- Your pain begins to interfere with your daily activities, or interferes with activities more than usual
Living with low back pain
Most back pain will ease in a few days to a few weeks. If the pain lasts longer than 3 months, it is considered chronic and you should talk with your health care provider. Recovery from low back pain can take time. To prevent back pain from coming back, it's important to follow good health practices, such as:
- Maintaining a healthy weight
- Exercise regularly
- Practice good lifting techniques
- Maintain good posture while sitting, standing, and sleeping
- Avoid smoking
- Specific treatment for low back pain depends on the cause of the pain and the severity, but often includes pain medications and muscle relaxers, physical therapy, and lifestyle changes such as stress reduction, weight loss, increased physical activity, and assistive devices such as a back support.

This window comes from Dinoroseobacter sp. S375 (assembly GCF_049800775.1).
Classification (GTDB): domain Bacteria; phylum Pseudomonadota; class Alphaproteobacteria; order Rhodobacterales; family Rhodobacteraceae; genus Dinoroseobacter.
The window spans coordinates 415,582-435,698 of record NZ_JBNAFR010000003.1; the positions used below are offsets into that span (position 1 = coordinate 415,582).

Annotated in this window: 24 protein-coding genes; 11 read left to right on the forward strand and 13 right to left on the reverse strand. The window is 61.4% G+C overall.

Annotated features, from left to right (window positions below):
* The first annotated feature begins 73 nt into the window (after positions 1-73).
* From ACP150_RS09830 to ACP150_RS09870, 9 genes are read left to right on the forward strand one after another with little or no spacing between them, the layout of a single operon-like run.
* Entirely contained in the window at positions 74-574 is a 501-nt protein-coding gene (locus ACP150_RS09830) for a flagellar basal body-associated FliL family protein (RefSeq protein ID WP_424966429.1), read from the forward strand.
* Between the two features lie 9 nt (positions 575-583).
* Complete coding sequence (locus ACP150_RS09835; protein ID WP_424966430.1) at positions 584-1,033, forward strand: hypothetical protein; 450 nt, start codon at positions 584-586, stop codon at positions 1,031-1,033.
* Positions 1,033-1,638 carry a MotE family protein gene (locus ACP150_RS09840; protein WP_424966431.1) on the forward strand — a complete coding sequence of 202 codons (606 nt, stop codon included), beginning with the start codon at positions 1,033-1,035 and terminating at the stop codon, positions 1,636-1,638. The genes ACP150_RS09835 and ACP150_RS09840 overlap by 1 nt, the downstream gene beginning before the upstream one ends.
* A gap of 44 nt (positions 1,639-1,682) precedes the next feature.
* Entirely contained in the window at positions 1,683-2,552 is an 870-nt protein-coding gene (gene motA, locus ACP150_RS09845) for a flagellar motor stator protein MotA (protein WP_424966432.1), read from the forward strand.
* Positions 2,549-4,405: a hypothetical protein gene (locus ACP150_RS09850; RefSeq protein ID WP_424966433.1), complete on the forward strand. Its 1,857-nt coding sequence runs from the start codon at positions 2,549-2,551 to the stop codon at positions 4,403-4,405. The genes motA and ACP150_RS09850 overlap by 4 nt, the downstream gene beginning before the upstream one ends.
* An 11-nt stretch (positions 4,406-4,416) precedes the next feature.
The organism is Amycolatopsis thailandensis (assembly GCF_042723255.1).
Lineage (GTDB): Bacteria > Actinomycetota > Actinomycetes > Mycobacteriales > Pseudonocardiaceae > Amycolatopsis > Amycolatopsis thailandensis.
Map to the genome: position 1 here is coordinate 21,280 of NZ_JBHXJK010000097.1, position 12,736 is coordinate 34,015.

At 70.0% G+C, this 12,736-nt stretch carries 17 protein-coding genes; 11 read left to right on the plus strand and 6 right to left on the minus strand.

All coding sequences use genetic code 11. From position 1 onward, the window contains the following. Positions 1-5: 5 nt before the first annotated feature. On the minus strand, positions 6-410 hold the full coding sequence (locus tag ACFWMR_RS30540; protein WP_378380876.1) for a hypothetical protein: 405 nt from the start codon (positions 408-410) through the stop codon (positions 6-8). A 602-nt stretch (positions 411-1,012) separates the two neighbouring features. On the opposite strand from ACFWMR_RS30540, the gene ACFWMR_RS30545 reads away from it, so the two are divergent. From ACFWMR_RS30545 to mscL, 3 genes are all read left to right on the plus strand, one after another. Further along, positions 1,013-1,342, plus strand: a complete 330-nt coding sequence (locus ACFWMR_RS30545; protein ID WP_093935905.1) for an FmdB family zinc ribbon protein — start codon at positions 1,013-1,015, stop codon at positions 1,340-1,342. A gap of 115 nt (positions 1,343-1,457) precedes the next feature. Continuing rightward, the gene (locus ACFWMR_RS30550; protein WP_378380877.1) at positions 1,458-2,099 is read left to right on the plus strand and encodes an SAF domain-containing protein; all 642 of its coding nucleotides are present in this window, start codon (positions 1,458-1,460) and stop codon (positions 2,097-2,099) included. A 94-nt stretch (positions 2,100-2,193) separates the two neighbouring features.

- A back rehabilitation program may be used as part of the treatment for low back pain.
- Measures to prevent back pain include using safe lifting techniques, correct posture, maintaining a healthy weight, not smoking, and stress reduction.
Tips to help you get the most from a visit to your healthcare provider:
- Before your visit, write down questions you want answered.
- Bring someone with you to help you ask questions and remember what your provider tells you.
- At the visit, write down the names of new medicines, treatments, or tests, and any new instructions your provider gives you.
- If you have a follow-up appointment, write down the date, time, and purpose for that visit.
- Know how you can contact your provider if you have questions.